About Children First Fund: The Chicago Public Schools Foundation:
The Children First Fund is the philanthropic and partnership arm of Chicago Public School (CPS). It serves as a knowledge hub and liaison between CPS and its community of partners, securing and organizing resources that advance CPS' mission to provide a high-quality public education that prepares every child in every neighborhood for success in college, career, and civic life. For more information, please visit https://www.childrenfirstfund.org or find us on social @ChiFirstFund.

Contact
Veronica Spak, Relativity Corporate Communications
Email: PR@relativity.com

SOURCE Relativity

Relativity

"What 4 Companies Are Doing To Promote Inclusivity In The Tech Community" - Michael Hines

Below is an article originally written by Michael Hines at Built In, and published on July 7, 2020. This article includes information about PowerToFly Partner Relativity. Go to Relativity's page on PowerToFly to see their open positions and learn more.

Tech companies across the United States are reexamining their values and recommitting their programming, hiring and products to be more inclusive of Black, Indigenous and people of color (BIPOC) in light of the recent protests against police brutality and anti-Black racism spurred by the killings of George Floyd, Tony McDade, Breonna Taylor and other Black people. In addition to reflection, this is also a moment of action, one that asks companies to acknowledge where their diversity, equity and inclusion initiatives are lacking and strengthen them.

According to the numbers, companies don't have to look very hard to find areas of improvement. Black tech workers make up less than 5 percent of employees at Salesforce, Facebook, Slack and Microsoft and less than 10 percent of employees at Twitter, Uber and Lyft. A study by San Jose State University, which used anonymized data provided by the Equal Employment Opportunity Commission, found that 10 large Silicon Valley tech companies employ no Black women and that three large Silicon Valley companies employ no Black people at all.

These stats lay bare just how much work the tech industry has to do to become more inclusive. We have a better idea of what that work entails after talking with leaders at Relativity, Ball Aerospace, Compass and Livongo. For these companies, inclusivity isn't just an internal initiative but one that extends to their communities via student mentorship programs, fellowships for talent typically overlooked by the tech industry and pledge programs designed to drive investment toward Black professionals.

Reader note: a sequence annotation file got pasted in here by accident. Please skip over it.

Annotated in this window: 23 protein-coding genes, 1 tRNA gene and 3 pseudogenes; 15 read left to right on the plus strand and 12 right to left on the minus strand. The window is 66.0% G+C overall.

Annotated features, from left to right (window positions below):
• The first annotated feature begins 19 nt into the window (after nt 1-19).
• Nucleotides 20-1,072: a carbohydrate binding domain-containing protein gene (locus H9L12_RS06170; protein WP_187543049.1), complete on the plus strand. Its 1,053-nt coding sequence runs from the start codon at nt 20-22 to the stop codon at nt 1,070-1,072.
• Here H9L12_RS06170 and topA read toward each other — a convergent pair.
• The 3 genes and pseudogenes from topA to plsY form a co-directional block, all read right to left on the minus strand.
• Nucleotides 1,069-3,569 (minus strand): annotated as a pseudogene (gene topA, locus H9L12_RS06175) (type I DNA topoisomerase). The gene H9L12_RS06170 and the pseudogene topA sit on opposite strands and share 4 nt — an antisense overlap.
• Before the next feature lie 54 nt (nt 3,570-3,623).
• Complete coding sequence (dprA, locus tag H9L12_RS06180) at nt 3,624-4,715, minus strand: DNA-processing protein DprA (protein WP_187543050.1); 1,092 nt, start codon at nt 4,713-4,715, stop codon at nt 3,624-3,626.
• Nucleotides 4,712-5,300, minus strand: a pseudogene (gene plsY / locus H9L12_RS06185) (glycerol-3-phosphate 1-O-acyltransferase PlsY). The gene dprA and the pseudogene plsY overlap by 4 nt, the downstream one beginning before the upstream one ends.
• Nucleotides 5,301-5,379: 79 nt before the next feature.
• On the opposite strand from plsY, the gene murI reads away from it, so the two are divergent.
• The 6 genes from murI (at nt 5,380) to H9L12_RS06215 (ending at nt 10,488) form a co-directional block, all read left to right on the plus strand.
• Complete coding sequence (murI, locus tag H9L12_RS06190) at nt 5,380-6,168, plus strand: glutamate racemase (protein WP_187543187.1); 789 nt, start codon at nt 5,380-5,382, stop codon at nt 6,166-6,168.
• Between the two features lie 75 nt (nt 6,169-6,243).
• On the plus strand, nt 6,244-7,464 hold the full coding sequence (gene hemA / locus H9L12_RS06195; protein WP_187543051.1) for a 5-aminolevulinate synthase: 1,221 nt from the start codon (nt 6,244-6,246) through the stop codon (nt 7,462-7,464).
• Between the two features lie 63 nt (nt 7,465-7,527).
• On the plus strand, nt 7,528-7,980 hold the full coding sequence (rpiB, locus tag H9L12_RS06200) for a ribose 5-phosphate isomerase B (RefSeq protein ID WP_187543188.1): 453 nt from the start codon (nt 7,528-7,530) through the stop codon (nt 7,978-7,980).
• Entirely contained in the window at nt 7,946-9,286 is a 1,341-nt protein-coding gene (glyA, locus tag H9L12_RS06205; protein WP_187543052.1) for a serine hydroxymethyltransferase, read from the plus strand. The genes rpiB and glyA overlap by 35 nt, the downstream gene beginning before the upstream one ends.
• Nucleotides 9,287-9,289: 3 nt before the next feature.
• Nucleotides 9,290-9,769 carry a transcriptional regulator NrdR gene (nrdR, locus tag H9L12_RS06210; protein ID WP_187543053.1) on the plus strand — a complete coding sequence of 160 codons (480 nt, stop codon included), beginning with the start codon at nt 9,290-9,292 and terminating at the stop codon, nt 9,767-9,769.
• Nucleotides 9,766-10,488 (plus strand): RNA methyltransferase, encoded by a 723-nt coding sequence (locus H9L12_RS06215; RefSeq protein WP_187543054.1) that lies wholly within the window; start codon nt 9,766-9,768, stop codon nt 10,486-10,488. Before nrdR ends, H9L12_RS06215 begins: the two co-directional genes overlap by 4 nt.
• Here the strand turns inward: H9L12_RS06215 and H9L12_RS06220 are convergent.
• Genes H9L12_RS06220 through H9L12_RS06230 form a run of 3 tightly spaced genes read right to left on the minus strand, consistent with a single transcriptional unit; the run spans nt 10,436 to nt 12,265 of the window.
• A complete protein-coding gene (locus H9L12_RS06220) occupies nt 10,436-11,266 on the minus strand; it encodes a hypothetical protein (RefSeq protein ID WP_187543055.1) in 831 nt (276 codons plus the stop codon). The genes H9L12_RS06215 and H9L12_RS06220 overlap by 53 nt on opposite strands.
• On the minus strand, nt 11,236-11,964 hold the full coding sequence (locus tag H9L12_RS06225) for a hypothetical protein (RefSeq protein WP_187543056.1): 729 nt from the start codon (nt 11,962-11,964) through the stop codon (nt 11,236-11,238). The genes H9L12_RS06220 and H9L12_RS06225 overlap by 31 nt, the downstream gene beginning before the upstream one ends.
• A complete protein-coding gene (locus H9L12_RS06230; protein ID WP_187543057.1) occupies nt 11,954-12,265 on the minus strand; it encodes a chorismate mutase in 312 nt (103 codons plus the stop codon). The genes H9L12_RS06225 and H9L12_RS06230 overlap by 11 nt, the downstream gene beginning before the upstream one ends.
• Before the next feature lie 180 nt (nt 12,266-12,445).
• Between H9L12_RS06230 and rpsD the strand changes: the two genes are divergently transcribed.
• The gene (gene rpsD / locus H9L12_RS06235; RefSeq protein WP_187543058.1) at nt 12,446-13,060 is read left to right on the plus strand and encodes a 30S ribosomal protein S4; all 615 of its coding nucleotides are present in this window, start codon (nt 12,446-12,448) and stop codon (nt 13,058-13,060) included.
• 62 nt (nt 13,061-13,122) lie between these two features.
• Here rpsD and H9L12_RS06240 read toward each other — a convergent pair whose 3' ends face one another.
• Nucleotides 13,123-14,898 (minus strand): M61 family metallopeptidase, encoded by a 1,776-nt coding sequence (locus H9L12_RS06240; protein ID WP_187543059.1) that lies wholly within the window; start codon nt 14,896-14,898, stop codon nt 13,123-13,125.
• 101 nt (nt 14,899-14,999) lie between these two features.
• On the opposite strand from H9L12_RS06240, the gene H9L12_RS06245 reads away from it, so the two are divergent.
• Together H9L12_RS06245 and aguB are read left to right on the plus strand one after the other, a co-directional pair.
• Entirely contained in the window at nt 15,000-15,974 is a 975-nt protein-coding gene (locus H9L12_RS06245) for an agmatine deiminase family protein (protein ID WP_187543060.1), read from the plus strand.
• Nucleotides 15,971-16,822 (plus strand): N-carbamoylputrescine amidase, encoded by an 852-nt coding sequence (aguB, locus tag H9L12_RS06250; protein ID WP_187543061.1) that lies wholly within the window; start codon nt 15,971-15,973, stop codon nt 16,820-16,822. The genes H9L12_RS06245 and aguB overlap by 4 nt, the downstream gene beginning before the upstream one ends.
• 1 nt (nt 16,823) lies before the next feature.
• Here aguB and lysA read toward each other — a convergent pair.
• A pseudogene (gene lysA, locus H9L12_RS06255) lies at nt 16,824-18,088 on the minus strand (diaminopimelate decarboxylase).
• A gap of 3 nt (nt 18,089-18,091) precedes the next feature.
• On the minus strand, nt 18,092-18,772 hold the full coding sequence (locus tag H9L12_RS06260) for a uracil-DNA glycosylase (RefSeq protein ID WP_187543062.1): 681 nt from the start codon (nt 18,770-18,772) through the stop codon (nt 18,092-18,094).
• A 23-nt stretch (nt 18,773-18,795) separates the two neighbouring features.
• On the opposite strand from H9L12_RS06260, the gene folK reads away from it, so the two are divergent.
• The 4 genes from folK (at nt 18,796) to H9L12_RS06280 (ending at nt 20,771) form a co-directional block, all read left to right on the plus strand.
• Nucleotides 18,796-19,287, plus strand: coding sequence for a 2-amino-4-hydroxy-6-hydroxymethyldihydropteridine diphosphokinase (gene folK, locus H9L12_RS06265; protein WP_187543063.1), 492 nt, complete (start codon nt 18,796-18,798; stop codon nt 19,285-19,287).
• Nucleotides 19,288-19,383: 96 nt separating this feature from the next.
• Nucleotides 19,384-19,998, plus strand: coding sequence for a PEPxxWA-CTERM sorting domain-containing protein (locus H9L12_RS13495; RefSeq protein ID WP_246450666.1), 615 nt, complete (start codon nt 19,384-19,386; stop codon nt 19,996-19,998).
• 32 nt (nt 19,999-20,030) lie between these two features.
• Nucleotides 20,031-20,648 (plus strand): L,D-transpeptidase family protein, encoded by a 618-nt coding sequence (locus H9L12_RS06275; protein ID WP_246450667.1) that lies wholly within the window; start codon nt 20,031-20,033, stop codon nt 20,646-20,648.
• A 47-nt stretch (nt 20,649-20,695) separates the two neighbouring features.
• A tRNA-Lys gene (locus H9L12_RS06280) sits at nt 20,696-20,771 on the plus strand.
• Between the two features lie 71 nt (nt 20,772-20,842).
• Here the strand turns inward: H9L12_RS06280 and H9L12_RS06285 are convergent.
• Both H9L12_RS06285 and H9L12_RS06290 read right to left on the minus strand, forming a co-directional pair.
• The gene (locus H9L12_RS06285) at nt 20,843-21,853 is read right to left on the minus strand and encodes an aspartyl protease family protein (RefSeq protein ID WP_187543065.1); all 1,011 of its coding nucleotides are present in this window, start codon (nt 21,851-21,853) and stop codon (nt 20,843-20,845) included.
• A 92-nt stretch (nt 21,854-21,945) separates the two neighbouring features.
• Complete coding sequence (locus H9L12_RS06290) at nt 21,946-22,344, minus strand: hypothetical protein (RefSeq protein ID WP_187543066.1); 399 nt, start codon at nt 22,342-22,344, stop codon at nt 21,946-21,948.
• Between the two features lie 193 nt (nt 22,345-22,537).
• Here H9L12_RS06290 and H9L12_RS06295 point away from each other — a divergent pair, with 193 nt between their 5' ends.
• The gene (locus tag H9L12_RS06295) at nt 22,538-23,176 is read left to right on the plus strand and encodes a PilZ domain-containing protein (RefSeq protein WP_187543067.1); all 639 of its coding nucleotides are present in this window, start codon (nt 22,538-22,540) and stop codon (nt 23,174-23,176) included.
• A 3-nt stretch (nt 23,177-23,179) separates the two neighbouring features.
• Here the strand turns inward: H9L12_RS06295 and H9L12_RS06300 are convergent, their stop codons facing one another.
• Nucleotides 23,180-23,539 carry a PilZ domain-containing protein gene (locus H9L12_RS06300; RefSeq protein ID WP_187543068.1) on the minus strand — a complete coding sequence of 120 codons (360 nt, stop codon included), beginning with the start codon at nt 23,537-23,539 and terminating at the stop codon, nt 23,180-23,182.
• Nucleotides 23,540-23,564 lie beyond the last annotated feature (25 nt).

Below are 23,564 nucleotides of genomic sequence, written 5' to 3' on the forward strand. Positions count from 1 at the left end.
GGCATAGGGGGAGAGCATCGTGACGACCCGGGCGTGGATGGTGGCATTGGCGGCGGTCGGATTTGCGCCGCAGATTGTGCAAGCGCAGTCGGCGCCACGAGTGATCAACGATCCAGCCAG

CASSANDRA BLACKBURN, HEAD OF INCLUSION, DIVERSITY & BELONGING AT RELATIVITY

When it comes to diversity, equity and inclusivity, where does Relativity have the most room for improvement?

Relativity is committed to building awareness across the organization through education. Right now, we are driving learning and introspection through monthly events and by offering educational resources. In our view, the more educated we are, the better we can drive change.

A few example sessions that we have held in recent months include a panel conversation in partnership with The Nova Collective discussing the disproportionate impact of COVID-19 on communities of color and an internal panel discussion on the ways that allies shape the LGBTQIA+ experience and the intersectionality of our individual journeys. We also offer resources, coaching and support in understanding what it means to be an ally to our Black Relativian community and how to take action.

We plan to build upon these educational opportunities and continue diversifying our talent pipeline by partnering with diverse professional groups and universities to maximize the high performance of our teams. Relativity partners with various organizations across the country and in the Chicagoland area, including National Black MBA Association, Society of Women Engineers, National Society of Black Engineers and Latinas in Tech. However, we acknowledge there will always be room for improvement and are dedicated to learning and growing to foster a more inclusive workplace.

The Relativity Fellows program aims to expand economic opportunity in the Chicagoland area by finding, certifying and employing untapped talent in traditionally overlooked communities.